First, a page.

Last spring’s taste of online education didn’t go well for many students and parents, which means this fall brought more than its usual level of anxiety. Not everything can be replicated at home, but opportunities exist to build skills and foster the learning that would be happening inside school. Here’s what to do and keep in mind as it unfolds.
For Teresa Shartar, a pediatric Occupational Therapist in Atlanta, Caribu has become a go-to when working with children. “It’s phenomenal,” she said. “If you’re working with a child on focus, eye gaze, visual tracking, following directions, and turning pages, Caribu is excellent because you can do many OT activities virtually.”
Parents are no longer parents. They have become reading specialists, math support, school counselors, librarians and principals. They are being asked to extend themselves into new roles, and the pressure is building for everyone.
While virtual schooling is new for some students in primary and secondary education, many colleges and universities have taught classes online for decades. While this has proven a successful method of instruction for older learners, it comes with unique challenges for younger students — and their parents.
As the education crisis caused by COVID-19 continues, all levels of education should focus more on the number of skills students need to learn rather than the amount of time spent on Zoom. This is especially important in primary school where education is closely tied to developmental milestones, and for pandemic parents who are struggling to find time and energy to help their kids with online education.
Unfortunately, long hours of screen time has become mandatory with e-learning. But online games, social media and other tempting distractions could make it difficult to focus on class Zoom sessions. Below are tips from experts to ensure kids get the most out of school even though they’re at home.
One of our favorite books about space is V.R. Space Explorers, Titan’s Black Cat. Author Bruce Betts is a space explorer and planetary expert. He is the Chief Scientist at The Planetary Society, the world’s largest non-profit space organization. The organization focuses on education, advocacy, and funding to support innovative programs that further space exploration. We spoke to Betts to learn more about space exploration, LightSail, and being an intergalactic author for kids.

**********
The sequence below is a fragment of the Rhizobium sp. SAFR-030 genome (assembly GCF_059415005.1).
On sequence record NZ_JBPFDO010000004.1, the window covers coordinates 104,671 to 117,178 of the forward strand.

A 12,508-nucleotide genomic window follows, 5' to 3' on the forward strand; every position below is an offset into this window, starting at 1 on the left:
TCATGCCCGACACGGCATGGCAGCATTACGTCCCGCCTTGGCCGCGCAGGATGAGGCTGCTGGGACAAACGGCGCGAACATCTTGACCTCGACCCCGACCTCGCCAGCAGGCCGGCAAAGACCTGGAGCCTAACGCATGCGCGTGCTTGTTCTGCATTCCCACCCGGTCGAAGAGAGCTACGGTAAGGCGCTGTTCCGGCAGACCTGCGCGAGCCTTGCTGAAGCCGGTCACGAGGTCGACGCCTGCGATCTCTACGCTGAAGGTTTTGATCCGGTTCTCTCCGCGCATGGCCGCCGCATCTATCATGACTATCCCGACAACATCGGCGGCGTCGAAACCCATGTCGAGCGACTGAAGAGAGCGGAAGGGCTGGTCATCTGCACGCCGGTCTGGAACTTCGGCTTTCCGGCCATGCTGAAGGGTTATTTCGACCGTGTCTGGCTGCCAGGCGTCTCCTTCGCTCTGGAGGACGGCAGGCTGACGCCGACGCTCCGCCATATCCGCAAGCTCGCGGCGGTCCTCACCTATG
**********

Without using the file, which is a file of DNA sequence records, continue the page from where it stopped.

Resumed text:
This fall, there is a new solution for teachers to keep students engaged during reading activities. Caribu is excited to announce the launch of its new web platform that allows you to read children’s books page-by-page with your students while you teach classes online. With Caribu, you can build a culture of reading in your classroom even during this time of social distancing. Caribu’s new web-based platform will allow you to open and read books on your computer as you teach lessons with Zoom, Google Hangouts, and other video calling platforms. This makes it simple to share read alouds, facilitate guided reading, and have book discussions with groups of children large and small.
‘Pandemic Pods’ And ‘Micro-Schools’: How Parents are Finding Ways To Help Their Kids — And Themselves — Manage Schooling At Home
After spending months keeping her 6-year-old daughter occupied with nature hikes, scavenger hunts and virtual playdates, Julia Devetski was hoping she could finally return to work full time again once the energetic rising first grader was back in the classroom this fall at her school in Chicago’s Lakeview neighborhood. But as the COVID-19 pandemic continues to rage — and after learning that her daughter and her Chicago Public Schools classmates will be doing remote learning at home at least part of the time when the new school year starts in September — Devetski joined the soaring ranks of parents who are counting on “pandemic pods” or “micro-schools” as a solution to their dilemma.
This week is Teacher Appreciation Week, and we wanted to share some suggestions for celebrating your favorite classroom leaders. Since many teachers are staying at home during the Covid-19 pandemic, they are working twice as hard to adjust to new technology and routines. Here are some tips to honor their hard work and dedication.